By Robin Sam
An upcoming Christian meeting, dubbed as ‘Supernatural Healing & Prophetic Service’, has caused consternation among church leaders in the country and kicked up an unlikely controversy.
The meeting scheduled to happen on May 2 and 3 in Tamil Nadu’s Trichy at the Zion Faith Tabernacle Church pastored by V Victor Gnanaraj, has triggered a debate in Christian circles over the propriety of allowing a cultist preacher to address a gathering in a Pentecostal church ostensibly for dispensing prophecies and supernatural healing.
The speaker at the meeting, Kirby De Lanerolle, is the founder of Works of Wonder Life ministries and calls himself ‘a prophet’. A Sri Lankan, Kirby is a follower of the teachings of Kobus Van Rensberg of South Africa.
Incidentally, Kobus Van Rensberg himself was a controversial preacher and televangelist who claimed he will resurrect after his death. Kobus, the self-proclaimed prophet and faith-healer, who led millions of people away from the gospel of Jesus Christ through his false teachings, died on December 21, 2013. During his lifetime, Kobus claimed he was immortal and would never taste death. Even if he died, he would resurrect because of his powers, he had claimed.
Kirby, the self-described prophet and disciple of Kobus Van Rensberg, also preaches the longevity of life. His meetings, he claims, are a platform for ‘wonders’ such as ‘supernatural body weight loss’ and financial release.
He claims he is a ‘breatharian’ who gets his nourishment from light, wind and the “vibrations of God”. He also claims he has survived without eating food for the past five years. While medical experts believe the average human being can go for as long as two months without food, Kirby claims he has only eaten seven times in the last 10 months. When he eats, Kirby says usually he only consumes his daily communion – a small morsel of bread and red wine.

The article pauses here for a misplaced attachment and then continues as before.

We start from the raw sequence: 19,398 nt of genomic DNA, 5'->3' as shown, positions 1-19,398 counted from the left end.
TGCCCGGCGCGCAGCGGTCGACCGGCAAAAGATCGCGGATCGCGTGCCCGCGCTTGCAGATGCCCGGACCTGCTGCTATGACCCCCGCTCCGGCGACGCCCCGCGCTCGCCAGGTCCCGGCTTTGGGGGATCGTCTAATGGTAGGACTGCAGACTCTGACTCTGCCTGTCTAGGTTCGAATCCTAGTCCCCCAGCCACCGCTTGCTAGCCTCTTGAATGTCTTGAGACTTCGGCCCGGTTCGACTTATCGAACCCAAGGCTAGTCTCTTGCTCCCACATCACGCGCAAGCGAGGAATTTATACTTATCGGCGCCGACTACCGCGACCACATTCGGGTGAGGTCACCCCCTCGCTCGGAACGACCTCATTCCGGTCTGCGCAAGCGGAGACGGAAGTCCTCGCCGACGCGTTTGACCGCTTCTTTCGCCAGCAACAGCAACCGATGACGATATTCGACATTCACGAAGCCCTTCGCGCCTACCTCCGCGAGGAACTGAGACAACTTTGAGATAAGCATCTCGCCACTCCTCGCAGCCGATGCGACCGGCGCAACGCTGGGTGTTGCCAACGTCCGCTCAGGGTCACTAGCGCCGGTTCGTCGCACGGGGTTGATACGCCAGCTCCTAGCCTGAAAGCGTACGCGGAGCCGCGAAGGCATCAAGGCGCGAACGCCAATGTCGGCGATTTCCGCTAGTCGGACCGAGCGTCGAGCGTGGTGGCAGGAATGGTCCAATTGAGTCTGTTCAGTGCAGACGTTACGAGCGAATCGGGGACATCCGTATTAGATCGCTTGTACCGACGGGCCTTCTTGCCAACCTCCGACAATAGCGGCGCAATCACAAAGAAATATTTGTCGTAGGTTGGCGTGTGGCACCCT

The Christian Messenger spoke to pastor Victor Gnanaraj, the man at the centre of the controversy. His church, the Zion Faith Tabernacle (ZFT) Church, plays host to Kirby and his team from Sri Lanka.
When asked how he could allow a cultist preacher with dubious claims to preach in his church, Gnanaraj said: “I am only giving him space at my church. We’re renting out our church for the event and not associated with the event. They’ve paid an advance of Rs.10,000. Kirby’s Chennai representative, Mr. Tony Fernandes, has promised to pay the balance amount of Rs.10,000 soon.”
However, advertisements released by him in Bangalore-based Forerunner magazine in its March and April issues clearly seem to indicate that ZFT Church is organizing the event. A visit to Kirby’s website also confirmed it. A promotional running on Kirby’s website wowlife.in says ‘Pastor V. Victor Gnanaraj is the host of this event.’ Similarly, a pop-up advertisement of Kirby’s meeting in Trichy greets visitors to ZFT Church (zftchurch.com)
Quizzed about the advertisements that state online registrations and web streaming of the event are taken care of by his church, he said: “Well, since they are here we’ve offered to help them out.”